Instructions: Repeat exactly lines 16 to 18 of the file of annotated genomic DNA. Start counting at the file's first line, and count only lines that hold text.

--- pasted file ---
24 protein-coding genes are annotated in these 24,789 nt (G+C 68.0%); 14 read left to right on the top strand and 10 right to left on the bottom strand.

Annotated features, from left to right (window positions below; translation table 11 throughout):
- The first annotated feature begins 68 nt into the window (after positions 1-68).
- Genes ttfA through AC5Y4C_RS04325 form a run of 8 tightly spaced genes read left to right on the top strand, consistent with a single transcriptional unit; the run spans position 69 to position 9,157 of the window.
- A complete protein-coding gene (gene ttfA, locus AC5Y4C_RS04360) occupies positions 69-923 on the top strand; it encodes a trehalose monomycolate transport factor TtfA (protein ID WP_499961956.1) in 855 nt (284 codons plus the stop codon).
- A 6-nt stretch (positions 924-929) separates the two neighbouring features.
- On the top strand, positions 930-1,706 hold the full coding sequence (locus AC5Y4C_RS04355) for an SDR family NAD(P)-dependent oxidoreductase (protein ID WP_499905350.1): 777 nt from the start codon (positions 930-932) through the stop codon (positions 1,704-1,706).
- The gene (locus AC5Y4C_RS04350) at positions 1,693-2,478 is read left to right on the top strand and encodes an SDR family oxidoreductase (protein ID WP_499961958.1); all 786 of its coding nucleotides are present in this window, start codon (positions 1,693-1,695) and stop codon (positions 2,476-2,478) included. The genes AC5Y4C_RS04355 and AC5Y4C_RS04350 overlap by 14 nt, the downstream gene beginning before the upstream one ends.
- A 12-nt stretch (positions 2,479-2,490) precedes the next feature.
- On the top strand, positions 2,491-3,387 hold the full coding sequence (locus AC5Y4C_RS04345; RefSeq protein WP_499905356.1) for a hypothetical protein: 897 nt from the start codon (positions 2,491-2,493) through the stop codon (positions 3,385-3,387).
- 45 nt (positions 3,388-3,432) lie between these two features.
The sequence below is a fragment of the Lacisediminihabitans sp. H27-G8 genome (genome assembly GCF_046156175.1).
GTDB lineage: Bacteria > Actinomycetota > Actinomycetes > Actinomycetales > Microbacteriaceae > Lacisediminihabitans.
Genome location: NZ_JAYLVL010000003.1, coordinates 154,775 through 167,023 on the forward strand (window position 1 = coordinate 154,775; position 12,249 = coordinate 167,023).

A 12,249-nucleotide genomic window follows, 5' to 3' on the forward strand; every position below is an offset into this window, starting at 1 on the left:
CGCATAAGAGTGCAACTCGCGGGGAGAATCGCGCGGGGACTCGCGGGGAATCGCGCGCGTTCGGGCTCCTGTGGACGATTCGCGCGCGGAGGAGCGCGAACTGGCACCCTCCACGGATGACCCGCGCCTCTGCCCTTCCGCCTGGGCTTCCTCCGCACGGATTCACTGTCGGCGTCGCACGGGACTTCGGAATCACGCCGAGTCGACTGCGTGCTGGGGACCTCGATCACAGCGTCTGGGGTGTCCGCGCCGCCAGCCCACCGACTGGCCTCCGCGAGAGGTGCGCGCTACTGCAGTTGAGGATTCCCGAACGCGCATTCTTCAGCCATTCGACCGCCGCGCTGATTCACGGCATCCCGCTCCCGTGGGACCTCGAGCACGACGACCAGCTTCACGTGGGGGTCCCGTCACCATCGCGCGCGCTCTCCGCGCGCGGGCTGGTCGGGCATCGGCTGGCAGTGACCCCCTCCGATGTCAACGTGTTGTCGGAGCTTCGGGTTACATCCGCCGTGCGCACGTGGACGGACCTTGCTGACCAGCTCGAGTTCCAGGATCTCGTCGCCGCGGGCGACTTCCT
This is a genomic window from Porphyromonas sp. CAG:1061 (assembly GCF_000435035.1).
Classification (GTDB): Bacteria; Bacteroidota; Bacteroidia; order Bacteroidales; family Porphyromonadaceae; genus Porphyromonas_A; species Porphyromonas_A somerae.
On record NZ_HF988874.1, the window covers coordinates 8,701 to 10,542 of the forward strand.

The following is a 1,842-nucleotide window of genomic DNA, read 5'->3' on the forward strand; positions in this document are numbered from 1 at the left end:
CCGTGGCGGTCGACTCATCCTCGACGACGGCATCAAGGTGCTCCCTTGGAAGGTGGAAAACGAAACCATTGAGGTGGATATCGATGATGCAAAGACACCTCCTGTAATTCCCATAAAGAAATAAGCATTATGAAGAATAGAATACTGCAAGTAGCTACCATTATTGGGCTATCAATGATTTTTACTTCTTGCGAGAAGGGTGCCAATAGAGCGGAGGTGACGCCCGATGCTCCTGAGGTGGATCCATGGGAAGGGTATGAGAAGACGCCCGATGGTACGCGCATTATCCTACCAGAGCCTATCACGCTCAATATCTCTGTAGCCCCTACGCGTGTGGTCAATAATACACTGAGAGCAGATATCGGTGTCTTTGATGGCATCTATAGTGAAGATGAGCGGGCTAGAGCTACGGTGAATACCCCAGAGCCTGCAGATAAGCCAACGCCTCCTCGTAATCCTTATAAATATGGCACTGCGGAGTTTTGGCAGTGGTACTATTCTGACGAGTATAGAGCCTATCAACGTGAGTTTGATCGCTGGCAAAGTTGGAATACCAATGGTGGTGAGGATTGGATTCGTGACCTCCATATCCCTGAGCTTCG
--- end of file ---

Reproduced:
CGCATAAGAGTGCAACTCGCGGGGAGAATCGCGCGGGGACTCGCGGGGAATCGCGCGCGTTCGGGCTCCTGTGGACGATTCGCGCGCGGAGGAGCGCGAACTGGCACCCTCCACGGATGACCCGCGCCTCTGCCCTTCCGCCTGGGCTTCCTCCGCACGGATTCACTGTCGGCGTCGCACGGGACTTCGGAATCACGCCGAGTCGACTGCGTGCTGGGGACCTCGATCACAGCGTCTGGGGTGTCCGCGCCGCCAGCCCACCGACTGGCCTCCGCGAGAGGTGCGCGCTACTGCAGTTGAGGATTCCCGAACGCGCATTCTTCAGCCATTCGACCGCCGCGCTGATTCACGGCATCCCGCTCCCGTGGGACCTCGAGCACGACGACCAGCTTCACGTGGGGGTCCCGTCACCATCGCGCGCGCTCTCCGCGCGCGGGCTGGTCGGGCATCGGCTGGCAGTGACCCCCTCCGATGTCAACGTGTTGTCGGAGCTTCGGGTTACATCCGCCGTGCGCACGTGGACGGACCTTGCTGACCAGCTCGAGTTCCAGGATCTCGTCGCCGCGGGCGACTTCCT
This is a genomic window from Porphyromonas sp. CAG:1061 (assembly GCF_000435035.1).
Classification (GTDB): Bacteria; Bacteroidota; Bacteroidia; order Bacteroidales; family Porphyromonadaceae; genus Porphyromonas_A; species Porphyromonas_A somerae.